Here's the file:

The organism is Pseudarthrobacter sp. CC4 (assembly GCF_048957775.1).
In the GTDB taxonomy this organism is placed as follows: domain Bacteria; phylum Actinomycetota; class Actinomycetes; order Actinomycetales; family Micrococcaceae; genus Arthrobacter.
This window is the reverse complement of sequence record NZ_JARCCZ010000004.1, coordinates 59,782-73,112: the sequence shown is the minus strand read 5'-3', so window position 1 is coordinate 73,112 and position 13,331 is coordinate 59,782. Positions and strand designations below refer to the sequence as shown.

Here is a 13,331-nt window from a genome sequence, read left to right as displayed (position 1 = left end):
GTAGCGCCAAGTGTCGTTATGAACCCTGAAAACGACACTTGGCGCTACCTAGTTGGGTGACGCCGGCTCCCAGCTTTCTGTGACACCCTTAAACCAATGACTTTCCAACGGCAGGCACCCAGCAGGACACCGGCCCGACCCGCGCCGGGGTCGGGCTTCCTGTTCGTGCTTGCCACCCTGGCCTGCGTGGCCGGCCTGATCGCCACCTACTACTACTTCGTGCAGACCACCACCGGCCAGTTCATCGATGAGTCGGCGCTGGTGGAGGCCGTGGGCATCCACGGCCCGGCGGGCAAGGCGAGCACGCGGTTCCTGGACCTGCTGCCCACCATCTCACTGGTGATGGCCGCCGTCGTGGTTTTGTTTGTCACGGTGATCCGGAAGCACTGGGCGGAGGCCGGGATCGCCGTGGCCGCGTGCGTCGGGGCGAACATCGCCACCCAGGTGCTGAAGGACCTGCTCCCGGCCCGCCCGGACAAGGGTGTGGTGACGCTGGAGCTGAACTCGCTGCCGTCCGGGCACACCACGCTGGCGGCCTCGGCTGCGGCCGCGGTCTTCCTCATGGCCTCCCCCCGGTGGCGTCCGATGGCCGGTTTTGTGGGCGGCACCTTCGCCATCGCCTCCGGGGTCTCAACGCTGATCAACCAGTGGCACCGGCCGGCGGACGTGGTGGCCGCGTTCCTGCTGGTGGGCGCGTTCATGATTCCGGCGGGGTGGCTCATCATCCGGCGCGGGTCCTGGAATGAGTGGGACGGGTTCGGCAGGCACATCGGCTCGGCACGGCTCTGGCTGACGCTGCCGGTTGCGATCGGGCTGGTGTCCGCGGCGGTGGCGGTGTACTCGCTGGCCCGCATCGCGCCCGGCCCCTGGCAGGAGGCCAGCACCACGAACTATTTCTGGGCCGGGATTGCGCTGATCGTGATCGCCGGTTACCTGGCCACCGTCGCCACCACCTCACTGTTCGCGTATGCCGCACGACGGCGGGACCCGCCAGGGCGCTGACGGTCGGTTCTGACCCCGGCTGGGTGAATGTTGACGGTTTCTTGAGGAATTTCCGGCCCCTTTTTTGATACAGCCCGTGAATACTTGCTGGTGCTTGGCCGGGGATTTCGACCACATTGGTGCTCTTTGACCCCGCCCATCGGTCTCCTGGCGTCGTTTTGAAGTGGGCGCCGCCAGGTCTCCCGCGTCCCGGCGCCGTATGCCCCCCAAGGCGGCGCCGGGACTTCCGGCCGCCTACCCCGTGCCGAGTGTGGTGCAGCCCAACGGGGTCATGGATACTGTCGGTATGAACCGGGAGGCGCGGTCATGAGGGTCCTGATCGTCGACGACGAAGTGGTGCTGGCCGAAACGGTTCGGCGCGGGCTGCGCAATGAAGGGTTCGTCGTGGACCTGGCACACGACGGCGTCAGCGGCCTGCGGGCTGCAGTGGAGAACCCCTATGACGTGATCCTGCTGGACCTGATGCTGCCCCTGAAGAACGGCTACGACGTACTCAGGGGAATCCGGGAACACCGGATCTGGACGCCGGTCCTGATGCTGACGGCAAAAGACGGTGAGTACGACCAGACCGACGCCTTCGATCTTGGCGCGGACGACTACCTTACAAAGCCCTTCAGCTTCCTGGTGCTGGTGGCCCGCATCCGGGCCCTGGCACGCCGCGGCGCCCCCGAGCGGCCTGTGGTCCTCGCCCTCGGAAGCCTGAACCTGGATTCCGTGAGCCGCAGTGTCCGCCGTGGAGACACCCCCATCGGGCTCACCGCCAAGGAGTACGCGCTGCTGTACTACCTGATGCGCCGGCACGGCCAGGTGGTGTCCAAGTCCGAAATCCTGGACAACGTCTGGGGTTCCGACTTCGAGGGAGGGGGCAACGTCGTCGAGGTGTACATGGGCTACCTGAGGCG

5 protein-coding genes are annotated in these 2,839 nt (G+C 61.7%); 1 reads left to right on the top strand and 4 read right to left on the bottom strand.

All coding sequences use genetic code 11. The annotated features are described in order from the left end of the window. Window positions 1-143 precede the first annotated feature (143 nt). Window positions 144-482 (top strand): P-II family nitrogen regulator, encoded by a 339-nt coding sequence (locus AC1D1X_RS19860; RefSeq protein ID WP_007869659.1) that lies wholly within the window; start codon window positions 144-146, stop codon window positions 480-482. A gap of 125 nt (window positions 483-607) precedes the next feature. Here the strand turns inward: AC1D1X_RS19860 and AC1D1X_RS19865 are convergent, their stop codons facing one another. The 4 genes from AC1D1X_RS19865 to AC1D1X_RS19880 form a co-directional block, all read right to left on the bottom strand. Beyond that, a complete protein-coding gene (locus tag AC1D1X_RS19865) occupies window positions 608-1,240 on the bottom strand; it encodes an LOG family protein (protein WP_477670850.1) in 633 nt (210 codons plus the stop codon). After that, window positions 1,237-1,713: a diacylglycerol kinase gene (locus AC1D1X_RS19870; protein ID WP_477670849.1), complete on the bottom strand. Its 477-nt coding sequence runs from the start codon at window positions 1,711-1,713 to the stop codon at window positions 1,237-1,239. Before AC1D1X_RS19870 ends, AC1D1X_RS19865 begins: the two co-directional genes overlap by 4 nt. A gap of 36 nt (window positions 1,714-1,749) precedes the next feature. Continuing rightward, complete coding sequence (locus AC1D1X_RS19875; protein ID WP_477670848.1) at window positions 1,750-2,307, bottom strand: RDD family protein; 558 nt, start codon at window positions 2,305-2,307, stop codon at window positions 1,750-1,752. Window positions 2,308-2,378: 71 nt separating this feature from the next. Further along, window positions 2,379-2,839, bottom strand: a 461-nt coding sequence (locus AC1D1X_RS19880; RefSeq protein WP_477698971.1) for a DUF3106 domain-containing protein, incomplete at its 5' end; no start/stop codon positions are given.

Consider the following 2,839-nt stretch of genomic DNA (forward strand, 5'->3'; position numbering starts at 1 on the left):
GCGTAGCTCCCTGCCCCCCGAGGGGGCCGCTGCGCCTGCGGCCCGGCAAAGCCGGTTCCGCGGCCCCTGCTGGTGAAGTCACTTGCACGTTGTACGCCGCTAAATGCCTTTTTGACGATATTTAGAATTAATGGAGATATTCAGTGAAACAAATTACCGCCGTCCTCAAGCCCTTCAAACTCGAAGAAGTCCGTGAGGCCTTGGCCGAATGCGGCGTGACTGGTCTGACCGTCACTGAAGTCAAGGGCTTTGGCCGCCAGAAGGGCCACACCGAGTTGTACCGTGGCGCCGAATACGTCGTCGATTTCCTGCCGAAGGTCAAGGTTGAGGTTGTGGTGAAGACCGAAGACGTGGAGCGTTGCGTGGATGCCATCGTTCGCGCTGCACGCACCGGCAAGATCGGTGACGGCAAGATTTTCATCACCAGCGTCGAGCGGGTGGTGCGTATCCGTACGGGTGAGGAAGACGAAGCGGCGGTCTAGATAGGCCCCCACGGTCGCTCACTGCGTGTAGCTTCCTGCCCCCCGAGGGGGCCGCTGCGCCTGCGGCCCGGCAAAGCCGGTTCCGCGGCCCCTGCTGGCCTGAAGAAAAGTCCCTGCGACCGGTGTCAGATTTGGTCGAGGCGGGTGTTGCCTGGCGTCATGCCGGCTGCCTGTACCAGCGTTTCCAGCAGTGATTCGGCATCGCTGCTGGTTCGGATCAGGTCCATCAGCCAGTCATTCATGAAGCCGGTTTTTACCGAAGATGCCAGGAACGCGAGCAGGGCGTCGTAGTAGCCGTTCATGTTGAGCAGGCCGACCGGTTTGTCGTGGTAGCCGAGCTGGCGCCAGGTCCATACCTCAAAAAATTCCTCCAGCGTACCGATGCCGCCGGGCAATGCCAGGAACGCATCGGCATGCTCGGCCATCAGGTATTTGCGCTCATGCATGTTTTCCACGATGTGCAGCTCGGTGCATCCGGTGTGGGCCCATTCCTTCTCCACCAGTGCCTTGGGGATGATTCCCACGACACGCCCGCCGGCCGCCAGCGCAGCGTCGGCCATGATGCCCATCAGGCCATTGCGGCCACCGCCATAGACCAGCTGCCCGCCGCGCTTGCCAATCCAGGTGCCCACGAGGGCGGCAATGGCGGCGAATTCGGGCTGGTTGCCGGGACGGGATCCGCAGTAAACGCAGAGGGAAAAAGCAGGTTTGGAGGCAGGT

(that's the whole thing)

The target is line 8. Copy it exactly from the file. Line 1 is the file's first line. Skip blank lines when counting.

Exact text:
Consider the following 2,839-nt stretch of genomic DNA (forward strand, 5'->3'; position numbering starts at 1 on the left):